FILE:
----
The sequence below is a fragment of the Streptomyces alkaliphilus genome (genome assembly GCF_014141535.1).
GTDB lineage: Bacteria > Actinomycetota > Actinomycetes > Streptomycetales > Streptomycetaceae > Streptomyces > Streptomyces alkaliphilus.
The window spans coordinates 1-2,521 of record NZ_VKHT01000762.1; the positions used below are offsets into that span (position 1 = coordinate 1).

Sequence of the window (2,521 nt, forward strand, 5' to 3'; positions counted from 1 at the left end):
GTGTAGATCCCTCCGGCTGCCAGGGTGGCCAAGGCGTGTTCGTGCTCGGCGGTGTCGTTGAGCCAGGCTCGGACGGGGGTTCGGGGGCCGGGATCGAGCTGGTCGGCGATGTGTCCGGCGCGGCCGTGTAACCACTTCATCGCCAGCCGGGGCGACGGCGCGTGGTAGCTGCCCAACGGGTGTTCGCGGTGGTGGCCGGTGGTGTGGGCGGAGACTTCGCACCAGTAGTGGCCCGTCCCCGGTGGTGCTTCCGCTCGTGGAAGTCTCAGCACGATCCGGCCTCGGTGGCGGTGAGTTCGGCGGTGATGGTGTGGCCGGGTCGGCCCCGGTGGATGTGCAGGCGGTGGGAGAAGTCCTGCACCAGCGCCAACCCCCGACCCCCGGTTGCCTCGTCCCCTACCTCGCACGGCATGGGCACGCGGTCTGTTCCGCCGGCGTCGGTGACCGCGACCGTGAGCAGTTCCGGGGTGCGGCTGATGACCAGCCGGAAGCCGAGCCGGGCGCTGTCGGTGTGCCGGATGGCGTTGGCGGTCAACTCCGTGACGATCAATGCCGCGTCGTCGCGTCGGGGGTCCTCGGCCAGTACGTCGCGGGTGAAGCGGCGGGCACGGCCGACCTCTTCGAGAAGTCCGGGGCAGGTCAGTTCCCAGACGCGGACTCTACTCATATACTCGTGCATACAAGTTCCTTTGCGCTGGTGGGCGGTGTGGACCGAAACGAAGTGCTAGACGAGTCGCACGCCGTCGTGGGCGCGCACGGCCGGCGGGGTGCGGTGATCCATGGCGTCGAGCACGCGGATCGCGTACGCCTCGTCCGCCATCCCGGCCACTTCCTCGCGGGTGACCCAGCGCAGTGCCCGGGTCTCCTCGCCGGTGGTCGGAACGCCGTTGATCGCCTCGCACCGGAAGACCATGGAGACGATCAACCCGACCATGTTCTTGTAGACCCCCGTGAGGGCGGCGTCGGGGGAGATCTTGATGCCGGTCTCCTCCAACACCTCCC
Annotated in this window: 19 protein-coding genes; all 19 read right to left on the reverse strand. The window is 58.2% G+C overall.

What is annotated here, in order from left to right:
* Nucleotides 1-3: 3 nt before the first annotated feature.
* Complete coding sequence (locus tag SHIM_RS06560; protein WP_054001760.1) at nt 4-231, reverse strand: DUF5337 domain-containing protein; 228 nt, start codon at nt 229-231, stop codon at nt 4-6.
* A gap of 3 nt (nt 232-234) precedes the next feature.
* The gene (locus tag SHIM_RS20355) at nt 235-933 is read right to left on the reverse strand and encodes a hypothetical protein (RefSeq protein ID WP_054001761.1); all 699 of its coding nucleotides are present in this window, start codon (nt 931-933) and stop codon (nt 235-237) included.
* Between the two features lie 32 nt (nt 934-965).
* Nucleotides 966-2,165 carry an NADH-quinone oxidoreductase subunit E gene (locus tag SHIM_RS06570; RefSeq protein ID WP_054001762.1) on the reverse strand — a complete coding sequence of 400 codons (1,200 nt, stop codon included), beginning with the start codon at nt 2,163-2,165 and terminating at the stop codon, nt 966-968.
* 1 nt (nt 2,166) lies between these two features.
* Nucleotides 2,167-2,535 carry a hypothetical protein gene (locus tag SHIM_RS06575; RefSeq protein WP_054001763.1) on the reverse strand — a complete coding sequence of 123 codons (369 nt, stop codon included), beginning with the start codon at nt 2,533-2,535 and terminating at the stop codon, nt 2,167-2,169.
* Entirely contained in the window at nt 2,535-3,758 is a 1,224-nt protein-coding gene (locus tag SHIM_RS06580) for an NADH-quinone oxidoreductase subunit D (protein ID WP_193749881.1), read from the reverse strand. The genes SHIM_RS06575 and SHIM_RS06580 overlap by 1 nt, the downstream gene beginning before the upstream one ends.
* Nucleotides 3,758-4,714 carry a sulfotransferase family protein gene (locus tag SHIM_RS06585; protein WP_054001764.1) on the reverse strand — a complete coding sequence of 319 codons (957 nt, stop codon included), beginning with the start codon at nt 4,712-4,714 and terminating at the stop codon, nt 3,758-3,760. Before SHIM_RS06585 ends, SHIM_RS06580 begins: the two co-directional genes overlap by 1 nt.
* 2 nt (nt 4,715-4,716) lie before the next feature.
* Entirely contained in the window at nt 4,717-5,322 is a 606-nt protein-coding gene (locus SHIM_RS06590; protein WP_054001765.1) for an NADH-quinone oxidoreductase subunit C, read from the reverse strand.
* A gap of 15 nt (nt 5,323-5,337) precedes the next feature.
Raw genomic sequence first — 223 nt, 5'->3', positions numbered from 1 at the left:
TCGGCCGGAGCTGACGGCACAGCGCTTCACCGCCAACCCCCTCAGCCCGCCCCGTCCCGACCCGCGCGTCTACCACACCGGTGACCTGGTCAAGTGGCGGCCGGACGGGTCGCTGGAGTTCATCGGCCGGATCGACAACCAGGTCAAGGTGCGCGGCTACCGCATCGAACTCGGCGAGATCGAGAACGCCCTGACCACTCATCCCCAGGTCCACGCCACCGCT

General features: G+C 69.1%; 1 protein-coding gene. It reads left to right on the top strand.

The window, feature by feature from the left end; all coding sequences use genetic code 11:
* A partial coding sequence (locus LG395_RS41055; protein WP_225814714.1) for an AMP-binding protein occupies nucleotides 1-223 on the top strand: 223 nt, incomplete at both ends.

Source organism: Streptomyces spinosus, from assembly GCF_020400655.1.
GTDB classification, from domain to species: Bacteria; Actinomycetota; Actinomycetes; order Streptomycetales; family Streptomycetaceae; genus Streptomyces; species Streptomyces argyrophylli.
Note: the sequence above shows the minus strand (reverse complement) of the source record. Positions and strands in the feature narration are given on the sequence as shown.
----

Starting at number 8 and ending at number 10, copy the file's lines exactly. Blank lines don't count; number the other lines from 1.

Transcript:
* Nucleotides 1-3: 3 nt before the first annotated feature.
* Complete coding sequence (locus tag SHIM_RS06560; protein WP_054001760.1) at nt 4-231, reverse strand: DUF5337 domain-containing protein; 228 nt, start codon at nt 229-231, stop codon at nt 4-6.
* A gap of 3 nt (nt 232-234) precedes the next feature.